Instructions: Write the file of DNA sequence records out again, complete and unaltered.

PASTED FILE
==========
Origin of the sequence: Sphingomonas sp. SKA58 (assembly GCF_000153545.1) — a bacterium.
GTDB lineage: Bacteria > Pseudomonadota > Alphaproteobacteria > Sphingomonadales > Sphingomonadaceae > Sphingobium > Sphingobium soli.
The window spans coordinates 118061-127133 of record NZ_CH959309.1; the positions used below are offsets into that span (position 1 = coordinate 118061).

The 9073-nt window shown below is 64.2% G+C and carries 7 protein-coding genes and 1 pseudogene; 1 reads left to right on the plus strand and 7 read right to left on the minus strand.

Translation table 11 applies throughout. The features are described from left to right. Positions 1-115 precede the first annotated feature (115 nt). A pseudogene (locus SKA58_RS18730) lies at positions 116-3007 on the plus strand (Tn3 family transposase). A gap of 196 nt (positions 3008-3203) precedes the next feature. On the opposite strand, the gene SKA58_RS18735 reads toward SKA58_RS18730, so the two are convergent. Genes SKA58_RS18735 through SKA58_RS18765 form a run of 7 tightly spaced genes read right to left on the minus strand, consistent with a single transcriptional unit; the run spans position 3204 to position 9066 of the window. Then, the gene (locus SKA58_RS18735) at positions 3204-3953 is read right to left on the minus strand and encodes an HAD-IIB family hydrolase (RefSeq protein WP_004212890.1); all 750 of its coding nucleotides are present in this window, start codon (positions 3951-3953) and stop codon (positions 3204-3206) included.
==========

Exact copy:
Origin of the sequence: Sphingomonas sp. SKA58 (assembly GCF_000153545.1) — a bacterium.
GTDB lineage: Bacteria > Pseudomonadota > Alphaproteobacteria > Sphingomonadales > Sphingomonadaceae > Sphingobium > Sphingobium soli.
The window spans coordinates 118061-127133 of record NZ_CH959309.1; the positions used below are offsets into that span (position 1 = coordinate 118061).

The 9073-nt window shown below is 64.2% G+C and carries 7 protein-coding genes and 1 pseudogene; 1 reads left to right on the plus strand and 7 read right to left on the minus strand.

Translation table 11 applies throughout. The features are described from left to right. Positions 1-115 precede the first annotated feature (115 nt). A pseudogene (locus SKA58_RS18730) lies at positions 116-3007 on the plus strand (Tn3 family transposase). A gap of 196 nt (positions 3008-3203) precedes the next feature. On the opposite strand, the gene SKA58_RS18735 reads toward SKA58_RS18730, so the two are convergent. Genes SKA58_RS18735 through SKA58_RS18765 form a run of 7 tightly spaced genes read right to left on the minus strand, consistent with a single transcriptional unit; the run spans position 3204 to position 9066 of the window. Then, the gene (locus SKA58_RS18735) at positions 3204-3953 is read right to left on the minus strand and encodes an HAD-IIB family hydrolase (RefSeq protein WP_004212890.1); all 750 of its coding nucleotides are present in this window, start codon (positions 3951-3953) and stop codon (positions 3204-3206) included.